Variables such as the power required to make this happen will need to be assessed as the technology becomes available. Again, allowing for the notion of disruptors rather than evolutionary nudges in the development of better fuels and processes.
The forecasts and targets (for example the government targets to end new diesel and petrol car sales) in the motor industry at the moment point mostly towards the year 2040, with a number of commentators and industry participants saying they are in fact aiming for 2030. This is laudable and nobody should criticise – but they are in the future and technology can take some unexpected turns. Talwar believes the approach needs to be as flexible as possible – the idea of a motorway with an induction rail or some sort of solar capture technology, a car park with a cable-free charging station, hydrogen, an as-yet unpredicted way of harnessing marine power or methane – none of it should be discounted immediately.
For the foreseeable future the research continues on battery power, spreading access to it and improving battery life. The thing is, the future may not be as foreseeable as we think. “If we take all this into account we could be starting with a very different mindset,” says Talwar. “It’s really difficult to think about the choices people who haven’t be born will make about technologies that haven’t been invented, working in jobs that don’t yet exist – let alone how they will transport themselves to work.”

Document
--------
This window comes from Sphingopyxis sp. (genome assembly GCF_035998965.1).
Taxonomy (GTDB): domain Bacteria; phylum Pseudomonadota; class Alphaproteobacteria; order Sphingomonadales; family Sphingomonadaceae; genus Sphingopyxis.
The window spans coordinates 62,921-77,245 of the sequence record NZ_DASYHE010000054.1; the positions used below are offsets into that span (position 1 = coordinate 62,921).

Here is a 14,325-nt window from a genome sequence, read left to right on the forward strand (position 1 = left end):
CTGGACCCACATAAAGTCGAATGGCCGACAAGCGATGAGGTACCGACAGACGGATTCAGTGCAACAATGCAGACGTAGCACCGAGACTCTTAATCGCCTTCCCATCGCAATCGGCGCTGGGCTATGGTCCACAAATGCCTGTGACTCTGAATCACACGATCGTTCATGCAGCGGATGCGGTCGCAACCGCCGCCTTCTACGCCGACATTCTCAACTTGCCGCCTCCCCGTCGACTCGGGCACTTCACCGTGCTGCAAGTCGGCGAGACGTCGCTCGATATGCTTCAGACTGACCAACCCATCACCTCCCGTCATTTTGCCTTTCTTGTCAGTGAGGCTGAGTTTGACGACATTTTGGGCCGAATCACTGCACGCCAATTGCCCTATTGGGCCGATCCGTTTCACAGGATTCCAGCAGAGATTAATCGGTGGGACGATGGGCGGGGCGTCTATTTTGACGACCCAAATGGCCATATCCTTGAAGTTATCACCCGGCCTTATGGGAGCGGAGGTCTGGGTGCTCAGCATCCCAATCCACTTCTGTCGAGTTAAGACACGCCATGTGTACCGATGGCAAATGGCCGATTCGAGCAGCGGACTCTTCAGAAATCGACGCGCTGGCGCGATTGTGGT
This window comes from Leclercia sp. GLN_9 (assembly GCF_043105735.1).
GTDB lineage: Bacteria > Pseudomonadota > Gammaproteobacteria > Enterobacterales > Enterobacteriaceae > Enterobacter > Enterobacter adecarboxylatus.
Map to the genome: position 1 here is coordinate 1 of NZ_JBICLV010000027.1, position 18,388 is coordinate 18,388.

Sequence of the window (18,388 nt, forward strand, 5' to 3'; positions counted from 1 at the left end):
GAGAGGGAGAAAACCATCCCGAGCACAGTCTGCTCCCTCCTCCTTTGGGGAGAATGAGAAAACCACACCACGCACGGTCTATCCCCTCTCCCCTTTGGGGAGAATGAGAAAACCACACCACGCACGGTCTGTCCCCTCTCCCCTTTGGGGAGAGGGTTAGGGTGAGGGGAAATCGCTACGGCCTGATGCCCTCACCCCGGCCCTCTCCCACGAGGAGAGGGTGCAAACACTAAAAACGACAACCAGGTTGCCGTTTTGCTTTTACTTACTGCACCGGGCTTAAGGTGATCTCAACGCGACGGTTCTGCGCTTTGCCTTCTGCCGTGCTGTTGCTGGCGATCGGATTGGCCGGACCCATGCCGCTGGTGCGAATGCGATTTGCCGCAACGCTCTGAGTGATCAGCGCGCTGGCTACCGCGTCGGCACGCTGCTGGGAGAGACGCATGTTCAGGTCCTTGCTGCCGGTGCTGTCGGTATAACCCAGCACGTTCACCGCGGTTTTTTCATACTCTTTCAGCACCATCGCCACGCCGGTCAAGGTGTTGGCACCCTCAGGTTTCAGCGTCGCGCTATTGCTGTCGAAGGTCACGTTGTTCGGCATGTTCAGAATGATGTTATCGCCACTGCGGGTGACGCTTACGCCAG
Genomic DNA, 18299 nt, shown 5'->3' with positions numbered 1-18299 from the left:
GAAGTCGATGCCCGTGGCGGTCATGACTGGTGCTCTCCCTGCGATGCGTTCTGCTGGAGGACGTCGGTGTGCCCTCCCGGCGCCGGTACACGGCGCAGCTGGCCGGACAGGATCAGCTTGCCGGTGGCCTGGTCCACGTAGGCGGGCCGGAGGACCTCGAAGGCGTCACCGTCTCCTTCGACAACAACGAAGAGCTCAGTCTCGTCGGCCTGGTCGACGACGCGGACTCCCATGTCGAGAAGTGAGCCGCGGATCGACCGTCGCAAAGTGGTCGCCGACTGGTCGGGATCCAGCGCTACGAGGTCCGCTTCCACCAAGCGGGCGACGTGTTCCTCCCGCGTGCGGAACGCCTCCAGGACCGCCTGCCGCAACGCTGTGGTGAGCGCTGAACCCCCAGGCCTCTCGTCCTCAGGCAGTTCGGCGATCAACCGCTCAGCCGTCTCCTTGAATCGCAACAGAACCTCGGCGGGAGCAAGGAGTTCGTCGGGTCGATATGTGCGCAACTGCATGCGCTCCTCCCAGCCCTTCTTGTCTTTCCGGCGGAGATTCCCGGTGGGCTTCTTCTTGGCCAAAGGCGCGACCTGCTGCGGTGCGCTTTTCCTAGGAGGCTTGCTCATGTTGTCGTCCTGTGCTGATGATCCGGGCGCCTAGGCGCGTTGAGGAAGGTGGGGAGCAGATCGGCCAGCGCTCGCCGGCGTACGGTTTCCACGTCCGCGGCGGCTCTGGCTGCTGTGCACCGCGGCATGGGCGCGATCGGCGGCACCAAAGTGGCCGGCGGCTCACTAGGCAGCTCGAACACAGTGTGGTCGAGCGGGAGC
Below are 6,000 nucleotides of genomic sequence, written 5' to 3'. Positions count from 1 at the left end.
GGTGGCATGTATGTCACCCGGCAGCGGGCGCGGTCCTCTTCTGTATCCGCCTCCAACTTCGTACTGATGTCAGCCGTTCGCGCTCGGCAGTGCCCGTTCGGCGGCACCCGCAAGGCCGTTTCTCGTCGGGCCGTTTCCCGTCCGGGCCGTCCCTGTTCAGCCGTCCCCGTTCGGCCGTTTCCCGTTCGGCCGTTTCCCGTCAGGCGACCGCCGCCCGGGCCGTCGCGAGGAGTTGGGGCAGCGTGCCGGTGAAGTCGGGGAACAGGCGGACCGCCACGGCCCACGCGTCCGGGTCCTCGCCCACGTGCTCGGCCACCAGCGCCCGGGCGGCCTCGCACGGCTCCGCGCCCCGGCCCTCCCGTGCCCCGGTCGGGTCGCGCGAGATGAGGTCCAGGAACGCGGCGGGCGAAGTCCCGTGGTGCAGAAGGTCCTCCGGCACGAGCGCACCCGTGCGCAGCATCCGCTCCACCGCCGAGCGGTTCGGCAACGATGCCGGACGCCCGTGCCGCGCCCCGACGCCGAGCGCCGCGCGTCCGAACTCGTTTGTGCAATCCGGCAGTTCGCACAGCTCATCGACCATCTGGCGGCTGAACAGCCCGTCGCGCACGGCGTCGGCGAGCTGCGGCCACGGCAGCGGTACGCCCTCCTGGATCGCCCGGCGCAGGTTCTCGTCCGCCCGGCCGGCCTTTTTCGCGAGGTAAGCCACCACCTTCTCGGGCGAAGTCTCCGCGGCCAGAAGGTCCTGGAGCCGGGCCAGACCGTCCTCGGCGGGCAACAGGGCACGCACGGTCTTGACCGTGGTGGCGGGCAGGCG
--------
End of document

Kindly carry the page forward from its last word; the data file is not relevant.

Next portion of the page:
But that’s what the forecasters have to do. Shell and its competitors appear to have shown a lot of willing in terms of reinventing themselves as energy companies rather than oil giants; the next few years will be testing in terms of how profound that move will need to be; a lot will depend on society reaching the Paris Agreement’s global warming target which is proving politically as well as technically difficult.
It should be understood that Shell’s Sky scenario is not intended as a forecast of future events but as an aim; investors should not rely on the document when making investment decisions with regard to Royal Dutch Shell plc securities.